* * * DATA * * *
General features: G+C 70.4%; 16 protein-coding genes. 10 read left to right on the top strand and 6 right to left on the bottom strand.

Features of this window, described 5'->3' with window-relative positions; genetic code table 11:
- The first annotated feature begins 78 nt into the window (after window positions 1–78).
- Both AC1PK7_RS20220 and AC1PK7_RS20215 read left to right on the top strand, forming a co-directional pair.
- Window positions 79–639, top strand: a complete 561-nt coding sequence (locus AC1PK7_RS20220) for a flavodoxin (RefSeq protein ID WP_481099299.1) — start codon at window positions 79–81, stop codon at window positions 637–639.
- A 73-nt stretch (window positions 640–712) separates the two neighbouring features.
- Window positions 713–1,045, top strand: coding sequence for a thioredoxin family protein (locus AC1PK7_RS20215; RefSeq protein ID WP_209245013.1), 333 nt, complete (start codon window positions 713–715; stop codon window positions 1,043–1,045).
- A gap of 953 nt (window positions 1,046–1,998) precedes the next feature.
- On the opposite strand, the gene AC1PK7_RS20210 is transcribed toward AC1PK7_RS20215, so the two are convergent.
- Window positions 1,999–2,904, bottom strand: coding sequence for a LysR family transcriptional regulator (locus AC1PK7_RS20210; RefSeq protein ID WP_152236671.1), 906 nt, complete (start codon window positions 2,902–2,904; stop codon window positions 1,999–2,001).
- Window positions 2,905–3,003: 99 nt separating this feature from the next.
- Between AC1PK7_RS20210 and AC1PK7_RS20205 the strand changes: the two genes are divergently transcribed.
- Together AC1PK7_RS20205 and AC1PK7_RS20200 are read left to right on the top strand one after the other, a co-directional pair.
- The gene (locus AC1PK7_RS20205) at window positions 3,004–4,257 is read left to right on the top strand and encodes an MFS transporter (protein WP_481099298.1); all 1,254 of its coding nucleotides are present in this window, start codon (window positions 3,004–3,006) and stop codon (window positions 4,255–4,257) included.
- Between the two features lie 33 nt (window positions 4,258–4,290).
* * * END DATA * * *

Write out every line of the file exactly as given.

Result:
General features: G+C 70.4%; 16 protein-coding genes. 10 read left to right on the top strand and 6 right to left on the bottom strand.

Features of this window, described 5'->3' with window-relative positions; genetic code table 11:
- The first annotated feature begins 78 nt into the window (after window positions 1–78).
- Both AC1PK7_RS20220 and AC1PK7_RS20215 read left to right on the top strand, forming a co-directional pair.
- Window positions 79–639, top strand: a complete 561-nt coding sequence (locus AC1PK7_RS20220) for a flavodoxin (RefSeq protein ID WP_481099299.1) — start codon at window positions 79–81, stop codon at window positions 637–639.
- A 73-nt stretch (window positions 640–712) separates the two neighbouring features.
- Window positions 713–1,045, top strand: coding sequence for a thioredoxin family protein (locus AC1PK7_RS20215; RefSeq protein ID WP_209245013.1), 333 nt, complete (start codon window positions 713–715; stop codon window positions 1,043–1,045).
- A gap of 953 nt (window positions 1,046–1,998) precedes the next feature.
- On the opposite strand, the gene AC1PK7_RS20210 is transcribed toward AC1PK7_RS20215, so the two are convergent.
- Window positions 1,999–2,904, bottom strand: coding sequence for a LysR family transcriptional regulator (locus AC1PK7_RS20210; RefSeq protein ID WP_152236671.1), 906 nt, complete (start codon window positions 2,902–2,904; stop codon window positions 1,999–2,001).
- Window positions 2,905–3,003: 99 nt separating this feature from the next.
- Between AC1PK7_RS20210 and AC1PK7_RS20205 the strand changes: the two genes are divergently transcribed.
- Together AC1PK7_RS20205 and AC1PK7_RS20200 are read left to right on the top strand one after the other, a co-directional pair.
- The gene (locus AC1PK7_RS20205) at window positions 3,004–4,257 is read left to right on the top strand and encodes an MFS transporter (protein WP_481099298.1); all 1,254 of its coding nucleotides are present in this window, start codon (window positions 3,004–3,006) and stop codon (window positions 4,255–4,257) included.
- Between the two features lie 33 nt (window positions 4,258–4,290).